Fonds F0033 - Maitland Club fonds.

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Maitland Club fonds.


  • 1828-1850 (Creation)

Level of description


Extent and medium

4 volumes

Context area

Name of creator

Biographical history

The Maitland Club was founded in 1828 in Glasgow, Scotland, for the "cultivation of the literary antiquities of Scotland". Named for collector Sir Richard Maitland of Lethington.

Archival history

Acquired in 1968.

Immediate source of acquisition or transfer

Content and structure area

Scope and content

Fonds consists of four bound volumes with gilt stamp of Faculty of Procurators in Glasgow on front covers. Volumes contain correspondence, minutes of meetings, lists of members and other business papers, as well as printed material such as Club rules and minutes of annual general meetings. Includes photocopied cards indexing manuscript material in the volumes.

Appraisal, destruction and scheduling


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Conditions of access and use area

Conditions governing access

No restrictions on access.

Conditions governing reproduction

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      Related units of description

      Further information available in pamphlet Sir Walter Scott and the Maitland Club by R.H. Carnie and M.F. Moran, reprinted from Studies in Scottish Literature, vol. XII, no. 1, July 1974 (Special Collections accession #7751).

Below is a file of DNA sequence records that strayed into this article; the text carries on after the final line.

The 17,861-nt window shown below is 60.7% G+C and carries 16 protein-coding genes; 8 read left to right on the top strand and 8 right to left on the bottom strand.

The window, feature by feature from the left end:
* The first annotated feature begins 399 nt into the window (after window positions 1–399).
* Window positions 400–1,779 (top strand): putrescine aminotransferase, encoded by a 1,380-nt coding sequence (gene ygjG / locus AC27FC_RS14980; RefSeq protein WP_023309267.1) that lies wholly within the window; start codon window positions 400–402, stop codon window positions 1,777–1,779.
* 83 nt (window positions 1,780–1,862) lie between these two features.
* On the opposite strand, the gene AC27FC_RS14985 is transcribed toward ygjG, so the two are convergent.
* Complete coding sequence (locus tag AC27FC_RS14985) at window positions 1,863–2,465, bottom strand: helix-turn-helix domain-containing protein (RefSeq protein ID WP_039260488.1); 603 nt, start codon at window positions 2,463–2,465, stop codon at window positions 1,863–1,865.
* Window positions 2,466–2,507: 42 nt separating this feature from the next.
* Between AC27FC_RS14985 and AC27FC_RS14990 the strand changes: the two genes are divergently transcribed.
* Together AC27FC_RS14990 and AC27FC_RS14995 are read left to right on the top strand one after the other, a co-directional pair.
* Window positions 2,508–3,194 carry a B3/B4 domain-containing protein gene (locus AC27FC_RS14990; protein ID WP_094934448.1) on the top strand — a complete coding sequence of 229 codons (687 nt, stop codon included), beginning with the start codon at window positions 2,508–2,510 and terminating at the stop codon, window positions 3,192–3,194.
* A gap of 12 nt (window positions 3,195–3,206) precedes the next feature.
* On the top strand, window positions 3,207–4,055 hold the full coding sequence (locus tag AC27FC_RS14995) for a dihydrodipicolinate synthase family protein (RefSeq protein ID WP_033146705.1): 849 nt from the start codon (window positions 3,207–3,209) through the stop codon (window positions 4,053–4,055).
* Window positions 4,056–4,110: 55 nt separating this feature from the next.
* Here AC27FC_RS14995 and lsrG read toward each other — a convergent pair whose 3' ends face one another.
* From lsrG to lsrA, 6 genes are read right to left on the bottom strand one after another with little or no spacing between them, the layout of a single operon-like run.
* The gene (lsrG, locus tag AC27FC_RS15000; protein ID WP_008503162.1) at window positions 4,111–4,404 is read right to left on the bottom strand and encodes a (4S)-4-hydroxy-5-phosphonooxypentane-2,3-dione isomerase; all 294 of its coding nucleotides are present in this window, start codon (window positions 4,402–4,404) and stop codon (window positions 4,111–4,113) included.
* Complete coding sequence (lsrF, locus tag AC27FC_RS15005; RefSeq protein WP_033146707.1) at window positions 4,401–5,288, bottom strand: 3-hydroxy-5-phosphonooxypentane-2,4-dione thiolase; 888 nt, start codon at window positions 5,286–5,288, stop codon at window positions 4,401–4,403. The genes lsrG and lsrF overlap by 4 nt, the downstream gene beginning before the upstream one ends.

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      Notes area


      Title based on contents of the fonds.


      Holograph; typescript; printed material.
      Includes wax seals at the back of the volumes


      The index is designed to assist readers in finding the material in the four volume collection of the Maitland Club Notabilia covering the years 1828 to 1836. The bulk of the papers are in the form of letters and where possible the names of the writer, the addressee and the date on which the letter was sent have been noted. In some cases the date is given and in others two or more letters are found to have been written on the same day. To obviate this difficulty a selective list of the contents of each letter has been included. Such material is not intended to be a summary of each letter. A filing card is not the place for an exhaustive description of the contents of a closely written four page letter. Rather the intention is to provide information which will enable the reader to ascertain quickly and accurately which letter is required. The points noted from each letter have been decided upon partly from reasons of taste and partly from necessity. An attempt has been made to note mentions of Club publications, actual or intended. In contrast the difficult hand of the Earl of Glasgow has forced the inclusion of very little useful information, and in some cases, none at all. Letters signed only with the initials of the writer have been expanded without notice.

      Throughout the manuscript material is a succession of printed matter which has not been noted in the index. Such printed matter is easily available to the reader and provides valuable and useful information to provide a fuller understanding of the text of the letters. Most often the printed matter takes the form of the Annual Report to the Club, listing accounts to that date, membership lists and club publications.

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